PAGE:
A random mob on Wall Street

Plummet, surge, plummet, surge -- why can't stock traders make up their mind?

Published August 7, 2007 2:00PM (EDT)

I'm busy getting dizzy
I'm busy getting dizzy
I'm busy getting dizzy

So said the Nothing-At-All puppy in the classic children's book by Wanda Ga'g, as he tried to whirl himself into visible corporeality. And so says anyone who has been attempting to find meaning or order in the frantic lurching of the U.S. stock market over the past week.

On Monday, the Dow Jones Industrial Average made up almost exactly what it lost on Friday, rising 287 points after a decline of 281. This continued its recent pattern of spastic plunges and breathtaking spurts. In the financial press, where every stock market action must be attributed to some discernible event, consensus settled around two potential triggers: a rumor that the government-sponsored mortgage companies Fannie Mae and Freddie Mac were requesting that the cap on how many and what kind of mortgages they could hold in their overall portfolios be raised -- thus adding liquidity to a frozen market; and the seemingly unrealistic hope that in a meeting tomorrow, the Board of Governors of the Federal Reserve will hint by some minuscule change of wording that maybe, possibly, if everyone closes their eyes, thinks pretty thoughts, and hopes really really hard, an interest rate cut will materialize before Christmas.

The Financial Times and the Wall Street Journal both theorized thusly, so it must be true. Certainly there was little indication that the credit crunch that has been terrorizing investors is alleviating. Nor was there any straightforwardly positive news about the general state of the economy.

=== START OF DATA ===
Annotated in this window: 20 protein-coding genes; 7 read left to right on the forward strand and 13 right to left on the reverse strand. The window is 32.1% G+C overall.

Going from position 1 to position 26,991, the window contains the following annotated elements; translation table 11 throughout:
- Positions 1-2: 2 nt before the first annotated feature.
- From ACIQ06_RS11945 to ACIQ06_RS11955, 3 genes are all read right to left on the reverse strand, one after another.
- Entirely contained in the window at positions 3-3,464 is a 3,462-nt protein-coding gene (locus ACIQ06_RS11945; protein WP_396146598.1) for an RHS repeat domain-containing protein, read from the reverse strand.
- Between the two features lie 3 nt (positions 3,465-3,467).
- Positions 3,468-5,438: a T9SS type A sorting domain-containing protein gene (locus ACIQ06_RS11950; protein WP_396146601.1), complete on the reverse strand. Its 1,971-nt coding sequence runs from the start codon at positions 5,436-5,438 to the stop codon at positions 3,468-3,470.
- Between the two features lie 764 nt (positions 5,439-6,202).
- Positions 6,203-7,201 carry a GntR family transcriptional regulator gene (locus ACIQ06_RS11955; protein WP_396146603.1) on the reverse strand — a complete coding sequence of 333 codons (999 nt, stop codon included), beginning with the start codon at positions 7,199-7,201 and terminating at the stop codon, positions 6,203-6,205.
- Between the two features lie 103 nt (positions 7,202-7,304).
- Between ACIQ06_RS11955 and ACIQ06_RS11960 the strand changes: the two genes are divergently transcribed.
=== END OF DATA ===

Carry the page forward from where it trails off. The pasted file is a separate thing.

In fact, the only thing that can be said with certainty about the stock market is that it is extremely volatile. But market volatility is its own significant indicator. As measured by the Chicago Board of Exchange's Volatility Index, volatility levels hit multi-year highs last week.

But what does that mean, exactly? One theory holds that high market volatility tells us that traders are beginning to panic. They don't know what's going to happen and so they're nervous and trigger-happy. After years of steadily rising share prices, that fear could be signaling a "market top." But another theory holds that low market volatility is equally significant: It tells us that traders are complacent, which can also be taken as a prediction of a market top.

There's a lesson here somewhere, I think. It's not uncommon, in my experience, to oscillate personally between extremes of complacency and panic -- finding the middle ground is hard. It's almost reassuring to see Wall Street behaving the same way. All that wealth and power and accumulated expertise, and yet the future of the U.S. economy is still one huge guessing game. The only certainty is uncertainty.

By Andrew Leonard

Andrew Leonard is a staff writer at Salon. On Twitter, @koxinga21.

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